There are, of course, many obstacles to the process of "transformation" described by St. Paul in this passage. Our own sin nature, Satan and his adversaries, and of course the world (culture) in which we live, continually work to negate the glory of God in our lives.
As we have mentioned over the past weeks, the word "glory" is everywhere in Scripture and it always is connected to God. Although the word seems to have lost much of its meaning in the contemporary church, it is one of the most significant words in Scripture.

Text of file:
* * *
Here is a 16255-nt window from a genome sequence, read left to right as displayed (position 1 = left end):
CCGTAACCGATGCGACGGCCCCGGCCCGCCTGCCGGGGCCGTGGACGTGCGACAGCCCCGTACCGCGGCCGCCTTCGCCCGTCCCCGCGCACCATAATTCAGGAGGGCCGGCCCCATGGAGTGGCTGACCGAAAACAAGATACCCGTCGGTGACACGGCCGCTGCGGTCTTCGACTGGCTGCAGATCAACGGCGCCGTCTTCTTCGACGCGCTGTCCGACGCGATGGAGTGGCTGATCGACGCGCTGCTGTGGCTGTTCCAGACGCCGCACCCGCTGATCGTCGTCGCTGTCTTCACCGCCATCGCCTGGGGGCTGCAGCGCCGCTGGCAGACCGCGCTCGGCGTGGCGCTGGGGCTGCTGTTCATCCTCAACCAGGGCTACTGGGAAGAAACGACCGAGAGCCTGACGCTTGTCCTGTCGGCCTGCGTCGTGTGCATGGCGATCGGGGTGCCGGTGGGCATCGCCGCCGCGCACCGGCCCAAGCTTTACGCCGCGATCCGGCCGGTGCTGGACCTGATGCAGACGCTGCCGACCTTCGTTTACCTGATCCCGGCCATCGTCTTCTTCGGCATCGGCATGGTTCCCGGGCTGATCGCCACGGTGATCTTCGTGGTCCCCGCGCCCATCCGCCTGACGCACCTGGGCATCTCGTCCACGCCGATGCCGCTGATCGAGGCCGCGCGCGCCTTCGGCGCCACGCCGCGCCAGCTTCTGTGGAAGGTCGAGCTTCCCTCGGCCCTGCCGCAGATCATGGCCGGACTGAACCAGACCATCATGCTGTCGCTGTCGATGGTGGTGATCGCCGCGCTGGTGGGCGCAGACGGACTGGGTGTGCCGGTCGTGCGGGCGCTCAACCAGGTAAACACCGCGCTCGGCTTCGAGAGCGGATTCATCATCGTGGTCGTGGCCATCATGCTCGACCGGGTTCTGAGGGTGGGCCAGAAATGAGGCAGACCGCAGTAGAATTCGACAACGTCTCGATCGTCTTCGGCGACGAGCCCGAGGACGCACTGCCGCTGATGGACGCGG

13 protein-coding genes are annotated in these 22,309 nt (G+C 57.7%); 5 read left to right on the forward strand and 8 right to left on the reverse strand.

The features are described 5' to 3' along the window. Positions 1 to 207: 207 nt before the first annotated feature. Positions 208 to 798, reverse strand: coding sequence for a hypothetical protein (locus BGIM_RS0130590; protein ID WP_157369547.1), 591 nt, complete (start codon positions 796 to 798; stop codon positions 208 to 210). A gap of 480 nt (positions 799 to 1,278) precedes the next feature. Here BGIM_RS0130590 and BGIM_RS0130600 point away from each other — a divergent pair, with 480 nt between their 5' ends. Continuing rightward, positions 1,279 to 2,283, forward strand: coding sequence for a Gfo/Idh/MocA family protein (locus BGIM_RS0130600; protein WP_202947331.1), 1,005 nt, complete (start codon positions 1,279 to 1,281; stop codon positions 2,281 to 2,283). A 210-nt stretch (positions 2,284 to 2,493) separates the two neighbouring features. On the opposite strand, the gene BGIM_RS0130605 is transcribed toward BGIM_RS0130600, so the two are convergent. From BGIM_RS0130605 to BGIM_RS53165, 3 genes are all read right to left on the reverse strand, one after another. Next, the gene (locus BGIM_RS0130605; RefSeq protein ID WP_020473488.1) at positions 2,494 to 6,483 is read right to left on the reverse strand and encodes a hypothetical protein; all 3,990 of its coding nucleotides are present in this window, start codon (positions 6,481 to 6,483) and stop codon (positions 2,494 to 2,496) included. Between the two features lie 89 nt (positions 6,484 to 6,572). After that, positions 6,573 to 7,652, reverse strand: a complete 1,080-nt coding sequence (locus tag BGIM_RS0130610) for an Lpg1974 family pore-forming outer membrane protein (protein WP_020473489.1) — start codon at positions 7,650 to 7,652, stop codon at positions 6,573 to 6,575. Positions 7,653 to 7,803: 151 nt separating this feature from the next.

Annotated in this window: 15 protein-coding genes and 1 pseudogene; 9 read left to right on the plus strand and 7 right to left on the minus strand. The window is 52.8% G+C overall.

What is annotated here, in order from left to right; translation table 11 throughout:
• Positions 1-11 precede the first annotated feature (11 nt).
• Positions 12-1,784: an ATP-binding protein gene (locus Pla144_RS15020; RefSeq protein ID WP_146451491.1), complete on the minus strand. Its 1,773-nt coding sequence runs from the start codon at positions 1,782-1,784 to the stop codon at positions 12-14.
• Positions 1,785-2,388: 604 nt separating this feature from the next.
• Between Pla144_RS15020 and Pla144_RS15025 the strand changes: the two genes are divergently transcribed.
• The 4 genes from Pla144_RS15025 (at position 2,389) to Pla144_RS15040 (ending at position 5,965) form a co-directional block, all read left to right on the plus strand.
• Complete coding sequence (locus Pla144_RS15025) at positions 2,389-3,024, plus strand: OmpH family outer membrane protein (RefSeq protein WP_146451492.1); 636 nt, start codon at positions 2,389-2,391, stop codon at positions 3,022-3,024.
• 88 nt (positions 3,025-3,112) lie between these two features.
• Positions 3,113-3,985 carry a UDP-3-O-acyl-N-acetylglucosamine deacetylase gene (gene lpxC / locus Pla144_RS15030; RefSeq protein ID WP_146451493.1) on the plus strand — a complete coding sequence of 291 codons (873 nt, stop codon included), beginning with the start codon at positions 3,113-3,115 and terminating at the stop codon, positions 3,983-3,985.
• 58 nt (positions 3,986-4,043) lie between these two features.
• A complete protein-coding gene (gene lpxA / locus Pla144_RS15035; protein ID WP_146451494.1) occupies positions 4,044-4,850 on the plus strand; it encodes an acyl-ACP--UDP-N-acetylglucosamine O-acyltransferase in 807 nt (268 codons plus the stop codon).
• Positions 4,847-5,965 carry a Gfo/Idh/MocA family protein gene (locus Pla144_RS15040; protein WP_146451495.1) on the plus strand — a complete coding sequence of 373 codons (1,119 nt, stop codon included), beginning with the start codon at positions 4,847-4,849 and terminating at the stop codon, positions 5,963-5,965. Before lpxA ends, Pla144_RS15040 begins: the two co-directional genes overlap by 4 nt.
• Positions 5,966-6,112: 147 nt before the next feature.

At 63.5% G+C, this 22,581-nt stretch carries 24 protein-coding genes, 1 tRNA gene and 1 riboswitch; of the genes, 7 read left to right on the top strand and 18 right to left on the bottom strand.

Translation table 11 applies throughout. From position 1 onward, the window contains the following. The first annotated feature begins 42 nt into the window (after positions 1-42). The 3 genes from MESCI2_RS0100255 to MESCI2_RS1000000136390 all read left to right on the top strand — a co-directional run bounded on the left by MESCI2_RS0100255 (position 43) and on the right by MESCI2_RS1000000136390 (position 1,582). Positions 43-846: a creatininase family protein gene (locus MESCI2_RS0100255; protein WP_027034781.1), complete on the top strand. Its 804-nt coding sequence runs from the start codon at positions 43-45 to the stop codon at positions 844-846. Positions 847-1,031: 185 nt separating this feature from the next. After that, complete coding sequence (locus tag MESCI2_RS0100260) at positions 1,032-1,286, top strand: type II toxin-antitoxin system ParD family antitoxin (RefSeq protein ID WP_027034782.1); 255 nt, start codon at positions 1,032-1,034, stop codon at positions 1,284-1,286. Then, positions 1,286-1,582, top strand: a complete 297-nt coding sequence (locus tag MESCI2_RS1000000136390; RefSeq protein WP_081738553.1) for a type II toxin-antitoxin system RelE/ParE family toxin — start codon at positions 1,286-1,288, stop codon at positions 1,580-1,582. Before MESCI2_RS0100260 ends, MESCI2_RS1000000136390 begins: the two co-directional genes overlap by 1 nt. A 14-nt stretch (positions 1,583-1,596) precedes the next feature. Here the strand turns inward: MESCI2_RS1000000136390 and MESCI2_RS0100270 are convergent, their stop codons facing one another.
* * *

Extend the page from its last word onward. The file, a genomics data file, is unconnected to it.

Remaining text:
The word "glory" (doxes) from which we derive the word, "doxology", refers to the incredible, awe-inspiring, presence of God Himself. We often tend to think of "glory" in terms of brightness or radiance, but it is more than that: it is utter perfection, or completeness.
Of course, in the Old Testament, Moses would have to cover his face whenever he returned to the Israelite camp because He had been in God’s presence. His face shone so brilliantly that the people were afraid to face him.
Today, we have that same brilliance working in us through the presence of the Holy Spirit. As we sing each Sunday, may the brightness of God’s spirit be reflected in our song of praise and worship.